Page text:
DADE CITY, Florida - One after another, Pasco County residents lined up Tuesday night in opposition to a 5 cent take hike for a gallon of gas.
"Our citizens cannot afford another tax," said one of the first speakers.
"I'm just appalled you'd even consider raising taxes in these economic times," said another opponent.
"Our infrastructure is both aging and falling apart. I am both aging and falling apart and I oppose this gasoline tax," said an elderly Pasco resident to the cheers of others.
Those were just a few of the comments from a long line of concerned citizens dead set against paying any more at the pump.
County transportation officials say the estimated $8.1 million the gas tax would raise is badly needed to repair the county's aging roads, fix potholes, and pay for street lights.
"Some of our roads, I mean major roads, the street lighting is not there," said commissioner Pat Mulieri, who strongly supported the tax.
Others worried a lack of funding for area roads would put years of investment into area roadways at risk, even causing safety concerns.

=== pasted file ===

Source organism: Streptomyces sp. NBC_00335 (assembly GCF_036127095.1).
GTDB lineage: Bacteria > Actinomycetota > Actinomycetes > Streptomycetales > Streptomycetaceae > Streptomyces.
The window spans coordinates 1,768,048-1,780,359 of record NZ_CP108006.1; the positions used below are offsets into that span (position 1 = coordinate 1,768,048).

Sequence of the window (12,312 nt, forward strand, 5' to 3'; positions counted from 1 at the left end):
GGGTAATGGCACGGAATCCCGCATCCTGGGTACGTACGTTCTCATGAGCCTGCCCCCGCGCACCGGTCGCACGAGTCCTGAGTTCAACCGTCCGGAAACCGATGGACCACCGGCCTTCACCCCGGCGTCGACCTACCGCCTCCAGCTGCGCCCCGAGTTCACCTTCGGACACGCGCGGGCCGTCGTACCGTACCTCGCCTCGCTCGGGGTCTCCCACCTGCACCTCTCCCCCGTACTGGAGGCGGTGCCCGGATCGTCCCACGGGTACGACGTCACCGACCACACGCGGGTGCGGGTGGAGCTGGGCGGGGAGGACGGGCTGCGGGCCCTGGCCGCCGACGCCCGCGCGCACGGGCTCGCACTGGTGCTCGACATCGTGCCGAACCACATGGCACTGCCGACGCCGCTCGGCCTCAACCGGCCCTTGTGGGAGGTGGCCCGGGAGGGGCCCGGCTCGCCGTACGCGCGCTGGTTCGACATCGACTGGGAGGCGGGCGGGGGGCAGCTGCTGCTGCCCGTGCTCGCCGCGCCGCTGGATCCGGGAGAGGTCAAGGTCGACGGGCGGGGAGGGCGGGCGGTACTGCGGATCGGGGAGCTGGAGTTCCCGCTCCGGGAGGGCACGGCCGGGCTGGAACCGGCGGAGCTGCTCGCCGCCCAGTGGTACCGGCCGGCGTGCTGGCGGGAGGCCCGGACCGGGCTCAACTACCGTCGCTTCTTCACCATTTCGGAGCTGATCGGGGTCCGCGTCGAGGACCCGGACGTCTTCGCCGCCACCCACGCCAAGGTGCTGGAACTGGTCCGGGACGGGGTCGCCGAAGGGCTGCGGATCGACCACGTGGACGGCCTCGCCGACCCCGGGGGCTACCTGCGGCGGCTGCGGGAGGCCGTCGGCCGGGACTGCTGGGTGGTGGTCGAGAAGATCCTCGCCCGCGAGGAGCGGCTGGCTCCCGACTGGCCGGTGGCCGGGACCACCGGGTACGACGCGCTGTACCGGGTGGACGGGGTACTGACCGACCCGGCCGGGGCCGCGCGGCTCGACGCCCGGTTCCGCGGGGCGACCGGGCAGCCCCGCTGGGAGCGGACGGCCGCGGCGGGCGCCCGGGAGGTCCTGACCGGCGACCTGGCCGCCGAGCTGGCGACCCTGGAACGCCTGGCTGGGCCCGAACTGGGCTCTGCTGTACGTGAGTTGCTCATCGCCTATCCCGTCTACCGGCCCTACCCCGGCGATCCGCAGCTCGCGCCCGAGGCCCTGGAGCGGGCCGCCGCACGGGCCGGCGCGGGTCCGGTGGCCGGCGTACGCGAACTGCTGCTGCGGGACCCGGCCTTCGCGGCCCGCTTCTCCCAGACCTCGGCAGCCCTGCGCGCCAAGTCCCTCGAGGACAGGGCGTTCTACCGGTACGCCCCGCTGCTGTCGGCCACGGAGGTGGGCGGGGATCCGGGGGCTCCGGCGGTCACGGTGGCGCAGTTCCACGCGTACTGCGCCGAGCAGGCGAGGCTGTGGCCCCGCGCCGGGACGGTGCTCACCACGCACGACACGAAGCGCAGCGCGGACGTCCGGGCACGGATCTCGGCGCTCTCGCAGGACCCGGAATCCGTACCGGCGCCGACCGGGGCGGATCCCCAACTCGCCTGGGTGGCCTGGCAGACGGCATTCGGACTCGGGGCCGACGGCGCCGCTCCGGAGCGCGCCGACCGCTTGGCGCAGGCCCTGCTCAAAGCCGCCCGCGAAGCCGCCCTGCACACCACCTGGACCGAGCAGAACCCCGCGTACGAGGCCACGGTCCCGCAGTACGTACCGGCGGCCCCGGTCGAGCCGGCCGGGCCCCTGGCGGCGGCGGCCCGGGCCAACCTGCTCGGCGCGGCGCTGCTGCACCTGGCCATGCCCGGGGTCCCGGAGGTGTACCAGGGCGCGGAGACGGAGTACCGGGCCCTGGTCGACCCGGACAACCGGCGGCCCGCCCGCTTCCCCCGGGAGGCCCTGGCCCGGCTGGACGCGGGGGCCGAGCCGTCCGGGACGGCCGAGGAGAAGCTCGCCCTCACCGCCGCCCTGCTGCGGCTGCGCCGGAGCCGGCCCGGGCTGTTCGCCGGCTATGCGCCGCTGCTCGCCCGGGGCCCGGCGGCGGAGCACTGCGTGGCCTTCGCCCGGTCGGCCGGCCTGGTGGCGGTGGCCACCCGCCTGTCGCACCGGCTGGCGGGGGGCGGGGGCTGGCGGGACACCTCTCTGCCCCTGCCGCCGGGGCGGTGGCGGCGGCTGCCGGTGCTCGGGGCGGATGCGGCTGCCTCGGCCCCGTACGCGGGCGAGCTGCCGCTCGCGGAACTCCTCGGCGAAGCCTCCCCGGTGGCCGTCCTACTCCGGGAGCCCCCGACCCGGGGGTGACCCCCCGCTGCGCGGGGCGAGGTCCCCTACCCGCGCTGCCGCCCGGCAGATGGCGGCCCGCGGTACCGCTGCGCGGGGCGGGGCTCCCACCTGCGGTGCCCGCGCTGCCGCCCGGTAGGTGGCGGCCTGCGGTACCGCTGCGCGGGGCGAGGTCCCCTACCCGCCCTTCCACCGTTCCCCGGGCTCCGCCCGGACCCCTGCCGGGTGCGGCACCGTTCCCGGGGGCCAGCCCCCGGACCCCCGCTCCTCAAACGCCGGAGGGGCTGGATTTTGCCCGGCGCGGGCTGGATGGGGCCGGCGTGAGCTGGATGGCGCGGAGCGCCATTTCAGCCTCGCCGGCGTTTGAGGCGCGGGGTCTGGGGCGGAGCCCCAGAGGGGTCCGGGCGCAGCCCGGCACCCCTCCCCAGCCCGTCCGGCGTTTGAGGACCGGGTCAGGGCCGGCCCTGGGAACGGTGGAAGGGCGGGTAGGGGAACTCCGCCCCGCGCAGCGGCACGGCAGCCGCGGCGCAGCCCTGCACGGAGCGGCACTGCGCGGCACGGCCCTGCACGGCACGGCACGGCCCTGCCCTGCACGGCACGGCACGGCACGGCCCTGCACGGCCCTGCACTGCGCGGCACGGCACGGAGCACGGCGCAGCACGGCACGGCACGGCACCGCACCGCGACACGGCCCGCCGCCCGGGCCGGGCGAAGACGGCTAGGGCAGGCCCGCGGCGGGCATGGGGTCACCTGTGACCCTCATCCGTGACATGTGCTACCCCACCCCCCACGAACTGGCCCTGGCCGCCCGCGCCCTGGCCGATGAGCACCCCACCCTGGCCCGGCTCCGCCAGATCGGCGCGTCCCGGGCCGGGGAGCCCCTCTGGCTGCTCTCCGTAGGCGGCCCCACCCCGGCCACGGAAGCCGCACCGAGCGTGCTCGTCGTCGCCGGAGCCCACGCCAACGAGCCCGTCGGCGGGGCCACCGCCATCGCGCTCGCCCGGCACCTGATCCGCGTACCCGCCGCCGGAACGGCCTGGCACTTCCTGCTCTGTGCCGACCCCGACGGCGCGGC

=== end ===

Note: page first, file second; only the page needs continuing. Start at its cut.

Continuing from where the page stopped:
"I've had to put in complaints about potholes and I've been told 45 to 60 days [to get them fixed] and that's creating a safety hazard in my community," said one speaker. "People are dodging these potholes and could very well hit a pedestrian."
But in the end, commissioners supporting the tax could not get the four votes needed to charge a few cents more for every gallon of gas.
"It was the wrong decision because we're going to go backwards," said Commissioner Mulieri. "We're not going to have a premier county."
But Commissioner Jack Mariano disagreed, saying the roads would be fixed using funds from other parts of the budget. "We've got a lot of options we can still look at ... so I didn't see the dire need to actually do it."
The three commissioners in support of the gasoline tax actually tried compromising first proposing a 3 cent tax, limiting it to just the next 5 years, and then even a 2 cent tax, before finally giving up saying, "Don't call them" when the county's roads start to crumble.